Laura Russelle’s Concussion Story
This was my 6th known concussion and by my far my worst with 4.5 months of PCS. My previous concussions were obtained by playing soccer and off-road mountain bike racing through crashes. I picked up bodybuilding as a suggestion from my husband 3 years ago. I started prep for a bodybuilding show in November of last year. Two weeks into this prep I was accidentally hit in the head with a door. It was an acceleration/deceleration impact as I was running out of the room and the door was swung at full force. I didn’t loose consciousness, but the whole event from the time I was hit to the hospital for stitches and home is vauge.
I had vertigo, nausea, and vomiting. I slept for days. Then the symptoms never really went away. I started noticing cognitive deficits. I was aware I couldn’t think. A mental block to the most easiest thoughts. I couldn’t find words, make sentences, I would forget the conversation mid sentence. The smallest tasks would make me sleepy. I was irritable and my husband and family started pointing out personality changes. The more I tried to concentrate and focus the worse I felt. It was absolutely the worst thing I have ever been through. I could go on and on with things that had happened with my PCS. Loss if identity, isolation, confusion, frustration, anxiety, depression…When I am stressed, anxious or tired my PCS symptoms are bad. I have to wear my glasses all day and when I don’t, I notice my PCS symptoms slowly get worse the longer they are off. All this being said… One of the only things that got me through and that I had control of was that I could control my diet and 1 hour in the am, sleep all day then 1 hour in the pm I went to the gym to train… Then slept. It was frustrating listening to people talk around me saying that I looked fine. “She’s at the gym”, “must be nice to have the summer off”. I missed family weddings, vacations, concerts, events with my friends, drinks. I couldn’t drive.. I sat alone at home and that is what people don’t see.
I am an RN who works in an ICU. With the amount of brain injuries we treat from patients with strokes and brain injuries, one would think my fellow nurses would understand. Quickly, I realized that as much as we treat it no one really understands it. The research and education regarding concussions is very minimal. By sharing awareness and education is how people will learn that this could happen to them, their children or a family member. Have some insight. My family and my husband didn’t know what to say or how to help me. I want to help those who are suffering so they know they are not alone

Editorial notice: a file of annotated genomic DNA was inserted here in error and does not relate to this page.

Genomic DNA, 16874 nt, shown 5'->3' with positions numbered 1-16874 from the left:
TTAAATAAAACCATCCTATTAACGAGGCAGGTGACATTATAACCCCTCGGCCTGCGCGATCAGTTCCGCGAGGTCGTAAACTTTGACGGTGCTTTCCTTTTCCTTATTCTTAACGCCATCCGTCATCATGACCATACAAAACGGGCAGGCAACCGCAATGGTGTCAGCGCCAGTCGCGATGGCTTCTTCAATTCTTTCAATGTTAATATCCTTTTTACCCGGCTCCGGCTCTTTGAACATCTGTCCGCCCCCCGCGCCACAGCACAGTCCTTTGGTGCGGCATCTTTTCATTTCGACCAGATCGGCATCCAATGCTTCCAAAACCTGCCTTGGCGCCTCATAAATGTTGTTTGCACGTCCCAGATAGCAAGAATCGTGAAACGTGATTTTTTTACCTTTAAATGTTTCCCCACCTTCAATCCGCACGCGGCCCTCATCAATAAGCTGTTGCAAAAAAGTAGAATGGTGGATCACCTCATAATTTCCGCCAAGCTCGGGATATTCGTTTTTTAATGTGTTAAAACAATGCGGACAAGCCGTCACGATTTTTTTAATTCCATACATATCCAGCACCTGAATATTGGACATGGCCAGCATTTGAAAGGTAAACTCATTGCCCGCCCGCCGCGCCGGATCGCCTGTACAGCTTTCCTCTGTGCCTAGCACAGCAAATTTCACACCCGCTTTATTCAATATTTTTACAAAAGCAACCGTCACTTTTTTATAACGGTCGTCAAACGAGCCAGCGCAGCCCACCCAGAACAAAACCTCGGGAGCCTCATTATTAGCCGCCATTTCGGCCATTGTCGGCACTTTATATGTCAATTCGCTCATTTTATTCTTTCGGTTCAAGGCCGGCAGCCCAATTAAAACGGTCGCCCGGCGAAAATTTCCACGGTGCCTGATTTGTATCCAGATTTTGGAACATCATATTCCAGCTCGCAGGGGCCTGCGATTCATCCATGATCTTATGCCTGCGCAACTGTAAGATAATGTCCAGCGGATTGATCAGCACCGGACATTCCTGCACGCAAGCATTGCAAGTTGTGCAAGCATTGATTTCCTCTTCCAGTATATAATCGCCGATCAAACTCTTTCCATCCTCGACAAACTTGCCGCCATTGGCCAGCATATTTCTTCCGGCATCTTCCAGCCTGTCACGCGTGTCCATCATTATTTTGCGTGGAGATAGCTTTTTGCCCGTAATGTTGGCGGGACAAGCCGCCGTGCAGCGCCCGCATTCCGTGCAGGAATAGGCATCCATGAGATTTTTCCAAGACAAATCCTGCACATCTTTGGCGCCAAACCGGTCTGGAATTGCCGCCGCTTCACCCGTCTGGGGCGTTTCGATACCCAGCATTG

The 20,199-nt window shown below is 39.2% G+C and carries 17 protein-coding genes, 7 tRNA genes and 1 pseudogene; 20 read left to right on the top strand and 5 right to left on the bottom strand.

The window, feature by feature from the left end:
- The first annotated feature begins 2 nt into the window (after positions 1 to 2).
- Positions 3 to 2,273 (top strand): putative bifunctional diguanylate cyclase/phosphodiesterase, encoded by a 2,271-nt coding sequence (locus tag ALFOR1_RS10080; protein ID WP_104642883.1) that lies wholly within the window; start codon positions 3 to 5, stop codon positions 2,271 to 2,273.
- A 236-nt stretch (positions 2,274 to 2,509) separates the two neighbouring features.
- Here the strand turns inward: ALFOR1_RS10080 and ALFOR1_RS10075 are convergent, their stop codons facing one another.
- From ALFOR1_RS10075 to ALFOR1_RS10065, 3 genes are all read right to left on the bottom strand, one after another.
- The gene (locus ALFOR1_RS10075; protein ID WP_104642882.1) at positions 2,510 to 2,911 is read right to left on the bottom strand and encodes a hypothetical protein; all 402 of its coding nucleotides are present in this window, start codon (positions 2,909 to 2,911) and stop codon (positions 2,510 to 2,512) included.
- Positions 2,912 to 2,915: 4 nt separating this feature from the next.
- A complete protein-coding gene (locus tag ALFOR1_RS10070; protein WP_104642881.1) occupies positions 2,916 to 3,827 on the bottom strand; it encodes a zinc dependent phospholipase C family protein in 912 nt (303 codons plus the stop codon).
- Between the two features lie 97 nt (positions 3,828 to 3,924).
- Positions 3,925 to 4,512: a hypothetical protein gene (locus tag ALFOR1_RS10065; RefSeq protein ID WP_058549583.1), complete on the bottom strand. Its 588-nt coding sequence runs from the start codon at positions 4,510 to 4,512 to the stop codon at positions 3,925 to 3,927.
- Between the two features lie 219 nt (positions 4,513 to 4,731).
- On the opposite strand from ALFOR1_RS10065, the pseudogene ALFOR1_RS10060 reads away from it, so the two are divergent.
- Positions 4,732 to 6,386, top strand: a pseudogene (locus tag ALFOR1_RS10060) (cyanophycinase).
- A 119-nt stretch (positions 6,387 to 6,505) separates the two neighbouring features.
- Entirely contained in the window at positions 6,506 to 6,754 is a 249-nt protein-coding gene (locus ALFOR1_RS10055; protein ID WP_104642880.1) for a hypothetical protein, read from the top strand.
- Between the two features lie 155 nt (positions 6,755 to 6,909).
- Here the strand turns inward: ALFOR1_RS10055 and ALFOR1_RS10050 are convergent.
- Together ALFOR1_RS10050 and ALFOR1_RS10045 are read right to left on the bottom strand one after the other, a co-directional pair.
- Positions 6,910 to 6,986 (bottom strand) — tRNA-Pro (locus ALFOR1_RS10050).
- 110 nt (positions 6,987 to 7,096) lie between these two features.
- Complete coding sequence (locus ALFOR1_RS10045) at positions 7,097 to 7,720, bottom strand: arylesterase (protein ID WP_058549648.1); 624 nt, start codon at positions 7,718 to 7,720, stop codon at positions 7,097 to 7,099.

Through Molly Parker (@mollyparkerpt) I found great information that led me to find help. I had my eyes checked and had accommodation. My pupils were sluggish to adjust from near to far which led me to progressive lenses with a blue light filter. At the same time I found a chiropractor that understood me and treated my whip lash that I wasn’t even aware I had. She used cranial sacral therapy. With a combination of treatments and neuroplasticity activities my symptoms started to resolve.
Midway through November, I was slowly increasing my hours at work and always buddied with another person. On November 24, I was able to compete in my BodyBuilding show. I wore glasses and ear plugs, slept between stage time, everything to make sure symptoms were minimal. I ended up winning both my classes, and won the best poser award. This was my gold lining to my very black cloud. I felt like I had control and my life, but I had to make the huge adjustments.
Since I have been at work, I crash when I get home. The fatigue can be overwhelming. Just last Tuesday I got home and laid on the bathroom floor nauseated, headache and dizzy. Each week I have noticed that I am recovering faster… But every day is different. I went to work today and was tired when I got home but it was nothing like last week. This gives me hope. I am aware I am not me. I can tell at work people don’t trust me. But at least I am there and that brings me some sort of comfort that I am close to being me. In some aspect I may never be the same again. That is a huge realization, but every day I am hopeful.
I am lucky. No one understands what you are going through and you can’t explain it. I never want anyone to feel the isolation and loneliness, the loss of identity. I will talk to anyone just so they know that they don’t have to do this alone.
Back to other Real Worlder Concussion Stories.